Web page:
Feb. 14 (Bloomberg) -- Suzlon Energy Ltd., the Indian wind-turbine maker seeking an extension on defaulted debt, wrote down the value of a U.S. wind farm used to secure an unpaid order.
Suzlon booked a 2.5 billion-rupee ($40 million) charge on Illinois’ Big Sky farm, it said today in an e-mailed statement. It has been trying to recoup $208 million for turbines sold in 2009 and last year wrote down the security by 4 billion rupees.
“We had to reassess the recoverable amount from Big Sky,” Kirti Vagadia, group head of finance, said in a phone interview.
Vagadia declined to comment on when Suzlon expects payment, saying it depends on a court case. Big Sky was formerly owned by a unit of Edison International. NRG Energy Inc. agreed in October to buy most assets of Edison’s bankrupt wind unit.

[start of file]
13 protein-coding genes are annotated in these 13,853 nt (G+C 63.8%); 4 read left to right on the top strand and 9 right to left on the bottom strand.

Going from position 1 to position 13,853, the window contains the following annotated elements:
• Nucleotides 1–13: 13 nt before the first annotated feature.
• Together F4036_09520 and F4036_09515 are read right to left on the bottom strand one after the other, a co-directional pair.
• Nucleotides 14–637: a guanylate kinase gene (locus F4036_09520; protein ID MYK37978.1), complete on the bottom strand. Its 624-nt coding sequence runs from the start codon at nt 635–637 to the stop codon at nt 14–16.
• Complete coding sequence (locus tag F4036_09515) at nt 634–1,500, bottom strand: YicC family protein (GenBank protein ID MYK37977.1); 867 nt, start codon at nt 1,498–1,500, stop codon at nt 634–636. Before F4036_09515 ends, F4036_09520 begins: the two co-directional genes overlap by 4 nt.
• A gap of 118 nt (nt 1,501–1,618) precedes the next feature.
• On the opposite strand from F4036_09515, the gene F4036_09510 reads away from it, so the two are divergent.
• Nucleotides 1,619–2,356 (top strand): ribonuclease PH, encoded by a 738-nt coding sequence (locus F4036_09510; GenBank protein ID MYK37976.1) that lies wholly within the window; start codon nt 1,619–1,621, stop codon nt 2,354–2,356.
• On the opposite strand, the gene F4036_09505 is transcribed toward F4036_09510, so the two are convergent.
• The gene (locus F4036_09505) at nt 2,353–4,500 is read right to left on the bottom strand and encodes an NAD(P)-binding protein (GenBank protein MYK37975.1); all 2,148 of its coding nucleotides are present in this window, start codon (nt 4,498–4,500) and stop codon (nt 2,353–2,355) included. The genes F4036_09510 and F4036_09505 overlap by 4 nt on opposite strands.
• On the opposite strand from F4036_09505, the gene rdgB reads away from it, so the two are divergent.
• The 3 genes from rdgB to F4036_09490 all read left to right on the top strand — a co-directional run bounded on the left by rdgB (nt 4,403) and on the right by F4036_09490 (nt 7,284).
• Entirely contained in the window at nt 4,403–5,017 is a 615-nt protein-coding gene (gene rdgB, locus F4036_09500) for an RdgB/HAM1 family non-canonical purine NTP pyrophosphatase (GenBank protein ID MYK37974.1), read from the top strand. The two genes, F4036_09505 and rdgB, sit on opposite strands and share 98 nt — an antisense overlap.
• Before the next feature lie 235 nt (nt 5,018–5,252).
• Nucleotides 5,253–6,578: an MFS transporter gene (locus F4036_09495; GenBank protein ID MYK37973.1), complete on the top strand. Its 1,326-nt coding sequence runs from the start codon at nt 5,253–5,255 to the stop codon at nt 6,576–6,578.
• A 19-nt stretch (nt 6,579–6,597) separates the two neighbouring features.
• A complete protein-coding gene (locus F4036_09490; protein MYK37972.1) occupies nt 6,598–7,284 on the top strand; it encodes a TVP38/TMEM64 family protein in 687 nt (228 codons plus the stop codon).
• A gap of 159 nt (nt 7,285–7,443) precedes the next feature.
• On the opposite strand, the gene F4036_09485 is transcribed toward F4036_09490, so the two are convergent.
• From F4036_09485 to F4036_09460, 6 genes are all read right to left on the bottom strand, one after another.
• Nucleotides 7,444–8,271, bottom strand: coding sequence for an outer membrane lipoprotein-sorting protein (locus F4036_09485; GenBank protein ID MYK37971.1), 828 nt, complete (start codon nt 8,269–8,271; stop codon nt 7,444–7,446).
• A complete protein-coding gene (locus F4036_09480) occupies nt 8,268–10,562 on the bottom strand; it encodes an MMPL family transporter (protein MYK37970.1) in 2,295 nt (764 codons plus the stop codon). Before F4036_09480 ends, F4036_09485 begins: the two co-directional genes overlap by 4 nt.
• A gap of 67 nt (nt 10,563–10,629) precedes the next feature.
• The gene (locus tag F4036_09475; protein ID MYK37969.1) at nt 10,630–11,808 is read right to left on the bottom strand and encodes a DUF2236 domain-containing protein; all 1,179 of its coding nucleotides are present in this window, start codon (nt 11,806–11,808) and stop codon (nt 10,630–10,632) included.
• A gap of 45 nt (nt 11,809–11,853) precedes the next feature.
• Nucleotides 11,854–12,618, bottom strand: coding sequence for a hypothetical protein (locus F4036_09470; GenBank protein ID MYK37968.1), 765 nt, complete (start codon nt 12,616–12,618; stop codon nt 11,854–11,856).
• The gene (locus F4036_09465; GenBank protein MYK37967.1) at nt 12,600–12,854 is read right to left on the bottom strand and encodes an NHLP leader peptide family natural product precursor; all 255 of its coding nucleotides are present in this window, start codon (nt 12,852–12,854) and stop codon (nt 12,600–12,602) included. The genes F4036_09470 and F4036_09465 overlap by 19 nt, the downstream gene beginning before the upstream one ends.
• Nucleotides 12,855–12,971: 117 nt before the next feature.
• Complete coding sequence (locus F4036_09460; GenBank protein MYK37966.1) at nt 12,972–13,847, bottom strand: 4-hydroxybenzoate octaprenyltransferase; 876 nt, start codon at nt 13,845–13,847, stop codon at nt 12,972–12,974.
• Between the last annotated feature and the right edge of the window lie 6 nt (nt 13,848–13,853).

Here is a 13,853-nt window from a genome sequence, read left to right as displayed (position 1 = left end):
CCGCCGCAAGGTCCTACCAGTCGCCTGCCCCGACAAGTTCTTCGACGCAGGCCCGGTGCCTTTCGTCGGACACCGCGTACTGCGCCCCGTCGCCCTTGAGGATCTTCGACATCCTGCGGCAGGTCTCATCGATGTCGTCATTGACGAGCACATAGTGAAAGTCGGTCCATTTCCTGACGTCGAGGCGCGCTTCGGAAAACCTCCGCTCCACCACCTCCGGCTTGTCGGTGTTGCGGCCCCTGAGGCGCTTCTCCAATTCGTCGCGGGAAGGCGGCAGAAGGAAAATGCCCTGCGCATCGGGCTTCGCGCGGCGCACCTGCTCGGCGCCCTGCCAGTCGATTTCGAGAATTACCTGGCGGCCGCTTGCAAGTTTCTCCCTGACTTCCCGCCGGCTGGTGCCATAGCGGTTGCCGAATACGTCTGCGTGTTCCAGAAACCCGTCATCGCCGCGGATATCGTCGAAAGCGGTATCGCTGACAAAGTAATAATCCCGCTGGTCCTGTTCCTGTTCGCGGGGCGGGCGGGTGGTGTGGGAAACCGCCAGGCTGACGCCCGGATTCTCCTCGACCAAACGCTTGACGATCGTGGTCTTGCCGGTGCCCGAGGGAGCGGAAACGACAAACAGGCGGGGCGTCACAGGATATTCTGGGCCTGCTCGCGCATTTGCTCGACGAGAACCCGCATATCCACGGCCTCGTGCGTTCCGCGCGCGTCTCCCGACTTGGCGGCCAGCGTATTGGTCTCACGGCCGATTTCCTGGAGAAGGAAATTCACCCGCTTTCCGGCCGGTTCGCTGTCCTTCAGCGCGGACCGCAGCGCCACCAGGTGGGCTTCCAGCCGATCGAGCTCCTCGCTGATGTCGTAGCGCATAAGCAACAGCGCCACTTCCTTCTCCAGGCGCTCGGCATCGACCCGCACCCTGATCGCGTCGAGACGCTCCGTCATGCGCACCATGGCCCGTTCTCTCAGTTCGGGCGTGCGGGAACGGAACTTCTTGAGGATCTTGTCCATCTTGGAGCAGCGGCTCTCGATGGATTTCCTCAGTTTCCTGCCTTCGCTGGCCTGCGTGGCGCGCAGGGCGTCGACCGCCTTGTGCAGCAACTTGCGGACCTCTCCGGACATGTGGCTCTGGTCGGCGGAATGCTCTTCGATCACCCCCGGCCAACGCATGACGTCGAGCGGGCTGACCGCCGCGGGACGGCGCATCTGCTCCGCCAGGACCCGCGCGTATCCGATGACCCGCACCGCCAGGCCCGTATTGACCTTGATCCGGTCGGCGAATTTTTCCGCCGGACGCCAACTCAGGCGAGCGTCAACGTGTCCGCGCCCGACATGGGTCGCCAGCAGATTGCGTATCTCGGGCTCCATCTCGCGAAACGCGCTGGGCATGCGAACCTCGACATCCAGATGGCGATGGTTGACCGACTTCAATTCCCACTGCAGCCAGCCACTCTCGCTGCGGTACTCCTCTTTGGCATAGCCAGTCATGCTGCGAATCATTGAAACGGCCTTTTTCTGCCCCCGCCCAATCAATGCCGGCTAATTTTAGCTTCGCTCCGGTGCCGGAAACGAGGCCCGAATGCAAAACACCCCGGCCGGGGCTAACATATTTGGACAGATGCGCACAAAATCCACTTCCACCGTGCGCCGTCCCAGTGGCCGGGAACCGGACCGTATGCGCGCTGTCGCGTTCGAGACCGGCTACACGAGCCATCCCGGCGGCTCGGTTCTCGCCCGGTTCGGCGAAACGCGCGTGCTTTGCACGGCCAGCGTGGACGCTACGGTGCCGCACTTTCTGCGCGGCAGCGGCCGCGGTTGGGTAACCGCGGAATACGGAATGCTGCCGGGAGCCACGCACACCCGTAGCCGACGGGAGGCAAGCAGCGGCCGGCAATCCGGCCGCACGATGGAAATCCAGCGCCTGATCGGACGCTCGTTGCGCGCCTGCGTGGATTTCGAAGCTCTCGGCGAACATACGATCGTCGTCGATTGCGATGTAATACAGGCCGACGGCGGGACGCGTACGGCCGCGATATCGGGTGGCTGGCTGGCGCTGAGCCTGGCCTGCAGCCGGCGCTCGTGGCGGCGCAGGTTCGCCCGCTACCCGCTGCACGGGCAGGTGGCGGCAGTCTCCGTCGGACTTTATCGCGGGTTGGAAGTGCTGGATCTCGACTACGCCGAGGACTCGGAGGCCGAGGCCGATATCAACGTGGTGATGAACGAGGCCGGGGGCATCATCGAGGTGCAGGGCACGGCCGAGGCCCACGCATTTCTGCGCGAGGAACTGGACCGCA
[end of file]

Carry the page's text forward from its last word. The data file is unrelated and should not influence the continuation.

Suzlon, the fifth-largest turbine maker, failed to pay $209 million of bonds in October 2012 as prices slumped following its decision to run up debt through acquisitions. The company plans to raise $400 million in asset sales to repay creditors and is seeking a five-year extension on the defaulted notes, three people with knowledge of the matter said this month.
The company posted a net loss of 10.9 billion rupees in the quarter through December, compared with a loss of 11.5 billion rupees a year earlier. Group debt rose 16 percent to 158 billion rupees and orders fell to 913 megawatts from 1,104 megawatts.
“This has been a very challenging year,” Vagadia said. “We expect to get back on track in succeeding quarters.”
The services business in India, operating and maintaining 8,000 megawatts of turbines, will be spun off, he said. The division generates about 10 billion rupees of sales, he said.
“We can scale this up quickly with new opportunities,” Vagadia said. “It can generate an annuity-like income with good growth and good margins.”
Suzlon fell 0.9 percent to close at 10.95 rupees in Mumbai before its announcement, and has lost half its value in a year.
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